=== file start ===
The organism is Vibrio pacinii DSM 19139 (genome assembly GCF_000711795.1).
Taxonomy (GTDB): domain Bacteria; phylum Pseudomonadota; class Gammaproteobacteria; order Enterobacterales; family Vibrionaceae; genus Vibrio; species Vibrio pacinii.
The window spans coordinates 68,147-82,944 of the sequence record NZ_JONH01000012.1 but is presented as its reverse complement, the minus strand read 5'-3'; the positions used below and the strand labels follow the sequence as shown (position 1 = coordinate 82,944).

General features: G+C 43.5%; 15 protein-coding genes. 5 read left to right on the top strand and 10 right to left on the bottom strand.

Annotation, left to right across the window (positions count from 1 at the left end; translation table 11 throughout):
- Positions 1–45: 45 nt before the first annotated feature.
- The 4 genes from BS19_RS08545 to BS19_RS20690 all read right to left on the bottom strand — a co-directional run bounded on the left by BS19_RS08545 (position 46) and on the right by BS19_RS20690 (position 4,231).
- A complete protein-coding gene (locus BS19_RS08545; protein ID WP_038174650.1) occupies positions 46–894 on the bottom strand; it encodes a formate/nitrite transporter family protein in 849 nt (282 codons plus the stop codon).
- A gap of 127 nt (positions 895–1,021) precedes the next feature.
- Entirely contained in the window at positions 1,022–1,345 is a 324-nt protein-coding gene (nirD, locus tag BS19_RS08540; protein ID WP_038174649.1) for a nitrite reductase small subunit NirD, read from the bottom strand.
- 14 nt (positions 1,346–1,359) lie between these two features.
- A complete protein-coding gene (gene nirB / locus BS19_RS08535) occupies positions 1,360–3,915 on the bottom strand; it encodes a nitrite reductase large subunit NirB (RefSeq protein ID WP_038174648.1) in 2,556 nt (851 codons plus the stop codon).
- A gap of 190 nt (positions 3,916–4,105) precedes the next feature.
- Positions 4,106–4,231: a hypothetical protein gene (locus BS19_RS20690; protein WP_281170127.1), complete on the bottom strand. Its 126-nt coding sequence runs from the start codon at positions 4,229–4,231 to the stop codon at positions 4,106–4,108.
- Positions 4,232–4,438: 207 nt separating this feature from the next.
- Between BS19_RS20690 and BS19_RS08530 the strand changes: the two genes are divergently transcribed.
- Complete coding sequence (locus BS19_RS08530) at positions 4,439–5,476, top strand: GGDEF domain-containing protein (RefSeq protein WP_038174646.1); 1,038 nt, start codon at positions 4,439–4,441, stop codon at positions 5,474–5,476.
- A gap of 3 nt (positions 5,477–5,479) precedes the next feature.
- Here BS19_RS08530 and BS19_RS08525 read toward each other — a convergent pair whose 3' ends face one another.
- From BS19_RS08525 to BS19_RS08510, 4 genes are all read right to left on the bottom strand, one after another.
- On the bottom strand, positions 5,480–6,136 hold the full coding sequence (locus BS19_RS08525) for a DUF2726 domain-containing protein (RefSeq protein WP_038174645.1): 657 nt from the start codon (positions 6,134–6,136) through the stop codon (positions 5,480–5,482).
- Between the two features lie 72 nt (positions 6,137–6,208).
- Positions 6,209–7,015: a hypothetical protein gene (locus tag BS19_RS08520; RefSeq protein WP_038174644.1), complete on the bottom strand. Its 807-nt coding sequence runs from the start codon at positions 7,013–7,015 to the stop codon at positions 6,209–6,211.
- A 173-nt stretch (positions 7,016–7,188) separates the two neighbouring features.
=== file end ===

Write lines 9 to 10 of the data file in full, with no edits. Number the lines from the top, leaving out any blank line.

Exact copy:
- A gap of 127 nt (positions 895–1,021) precedes the next feature.
- Entirely contained in the window at positions 1,022–1,345 is a 324-nt protein-coding gene (nirD, locus tag BS19_RS08540; protein ID WP_038174649.1) for a nitrite reductase small subunit NirD, read from the bottom strand.